This is what happens when we fail to make a quality decision to pursue the fullness of freedom from depression, self-loathing, fear, cynicism, selfishness, lust, bigotry, self-righteousness, and addiction that is available through Jesus Christ alone.

How we find that freedom is the point of this study, which focuses on sexual sins but applies to all the others as well.  But before we can even start looking at the details, each of us must assess our hearts.  God in the Old Testament was always wanting to test what was in the people’s hearts.  But really, He already knew.  He wanted them to discover what was already in their own hearts.

So we must search our hearts.  How badly do we want to put our sinful habits and tendencies and weaknesses behind us?  Do we really want a life where the things our flesh depends on for comfort and security are totally and completely absent?  If you are honest with yourself, you will be a little afraid at that thought.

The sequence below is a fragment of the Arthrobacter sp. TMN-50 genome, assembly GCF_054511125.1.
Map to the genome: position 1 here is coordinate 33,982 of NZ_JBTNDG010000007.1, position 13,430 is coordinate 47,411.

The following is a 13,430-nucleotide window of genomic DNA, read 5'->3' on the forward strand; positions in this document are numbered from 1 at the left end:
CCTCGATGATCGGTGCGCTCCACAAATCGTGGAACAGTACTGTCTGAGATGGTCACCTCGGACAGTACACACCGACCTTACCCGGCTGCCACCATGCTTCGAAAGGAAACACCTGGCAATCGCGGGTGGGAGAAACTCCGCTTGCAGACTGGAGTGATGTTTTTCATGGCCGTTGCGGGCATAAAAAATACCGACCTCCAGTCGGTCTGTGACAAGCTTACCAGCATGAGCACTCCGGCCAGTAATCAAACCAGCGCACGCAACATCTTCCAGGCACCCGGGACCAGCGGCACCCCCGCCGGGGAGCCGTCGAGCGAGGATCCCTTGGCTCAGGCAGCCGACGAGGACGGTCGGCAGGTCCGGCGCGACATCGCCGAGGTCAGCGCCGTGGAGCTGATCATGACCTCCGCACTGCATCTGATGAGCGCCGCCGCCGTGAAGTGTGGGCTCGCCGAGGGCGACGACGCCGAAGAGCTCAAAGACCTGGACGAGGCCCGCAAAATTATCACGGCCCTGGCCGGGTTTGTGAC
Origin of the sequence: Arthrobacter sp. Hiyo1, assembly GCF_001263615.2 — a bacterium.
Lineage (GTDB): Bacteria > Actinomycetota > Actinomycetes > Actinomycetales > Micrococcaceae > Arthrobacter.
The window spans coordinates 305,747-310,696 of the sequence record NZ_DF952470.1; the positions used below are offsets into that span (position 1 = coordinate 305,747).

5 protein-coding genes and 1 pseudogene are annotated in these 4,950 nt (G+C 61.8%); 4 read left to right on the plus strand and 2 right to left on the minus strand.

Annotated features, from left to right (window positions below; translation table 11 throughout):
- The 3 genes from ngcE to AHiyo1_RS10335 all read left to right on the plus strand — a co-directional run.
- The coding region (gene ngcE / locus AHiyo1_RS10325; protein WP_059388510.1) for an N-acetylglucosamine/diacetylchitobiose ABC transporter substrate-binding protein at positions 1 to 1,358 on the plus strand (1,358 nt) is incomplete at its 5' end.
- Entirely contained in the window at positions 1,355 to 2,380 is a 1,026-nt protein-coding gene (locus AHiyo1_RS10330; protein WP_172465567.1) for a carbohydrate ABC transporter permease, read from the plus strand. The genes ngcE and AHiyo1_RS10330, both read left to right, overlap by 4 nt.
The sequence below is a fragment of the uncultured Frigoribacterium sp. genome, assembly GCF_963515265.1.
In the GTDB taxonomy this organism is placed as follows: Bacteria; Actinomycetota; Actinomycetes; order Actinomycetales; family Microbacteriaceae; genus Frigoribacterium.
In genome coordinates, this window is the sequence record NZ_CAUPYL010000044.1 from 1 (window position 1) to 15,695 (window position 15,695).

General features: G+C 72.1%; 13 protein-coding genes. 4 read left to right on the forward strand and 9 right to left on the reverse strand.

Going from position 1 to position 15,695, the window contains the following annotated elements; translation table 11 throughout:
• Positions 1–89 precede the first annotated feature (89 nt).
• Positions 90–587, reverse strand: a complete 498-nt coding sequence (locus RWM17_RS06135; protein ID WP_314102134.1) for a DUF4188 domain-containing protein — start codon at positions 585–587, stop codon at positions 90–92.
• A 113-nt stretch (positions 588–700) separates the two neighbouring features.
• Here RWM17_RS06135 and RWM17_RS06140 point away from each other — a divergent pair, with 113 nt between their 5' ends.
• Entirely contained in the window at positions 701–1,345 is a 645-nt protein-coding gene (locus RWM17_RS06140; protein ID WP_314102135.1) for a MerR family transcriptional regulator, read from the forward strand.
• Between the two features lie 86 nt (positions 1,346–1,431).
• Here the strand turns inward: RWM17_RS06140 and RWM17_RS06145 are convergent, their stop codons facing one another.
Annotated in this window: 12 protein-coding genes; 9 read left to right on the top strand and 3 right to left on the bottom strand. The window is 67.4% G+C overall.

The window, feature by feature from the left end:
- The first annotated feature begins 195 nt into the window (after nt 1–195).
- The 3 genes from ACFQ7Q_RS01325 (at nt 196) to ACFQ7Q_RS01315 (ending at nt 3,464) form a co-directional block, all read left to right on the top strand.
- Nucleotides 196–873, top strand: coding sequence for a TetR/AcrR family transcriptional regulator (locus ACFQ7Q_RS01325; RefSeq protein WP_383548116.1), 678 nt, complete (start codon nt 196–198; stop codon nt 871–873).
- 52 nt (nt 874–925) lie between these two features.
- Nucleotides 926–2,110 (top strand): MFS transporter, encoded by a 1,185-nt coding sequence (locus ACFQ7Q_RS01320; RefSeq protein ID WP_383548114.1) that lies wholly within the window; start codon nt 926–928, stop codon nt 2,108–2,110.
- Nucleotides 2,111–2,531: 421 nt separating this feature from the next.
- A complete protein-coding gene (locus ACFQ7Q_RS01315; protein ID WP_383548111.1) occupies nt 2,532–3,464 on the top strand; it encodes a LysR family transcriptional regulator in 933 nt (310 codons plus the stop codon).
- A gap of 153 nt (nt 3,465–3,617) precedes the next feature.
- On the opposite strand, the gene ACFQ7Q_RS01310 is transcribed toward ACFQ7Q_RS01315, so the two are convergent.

Addiction is about finding security in something other than God’s love.  The longer you have sought security (become enslaved) in some particular sin, the more fearful you will be at the contemplation of a life without it.

But faith triumphs over fear.  The one who fears is the one who doubts, but faith is the conviction of things not seen.  An unseen future is promised to us by God who never fails in His word. If you want to see this future, then I urge you to invest the time in going through this study/blog. It is the length of book, and will take you several days.

Is your freedom from addiction and idolatry worth it to you?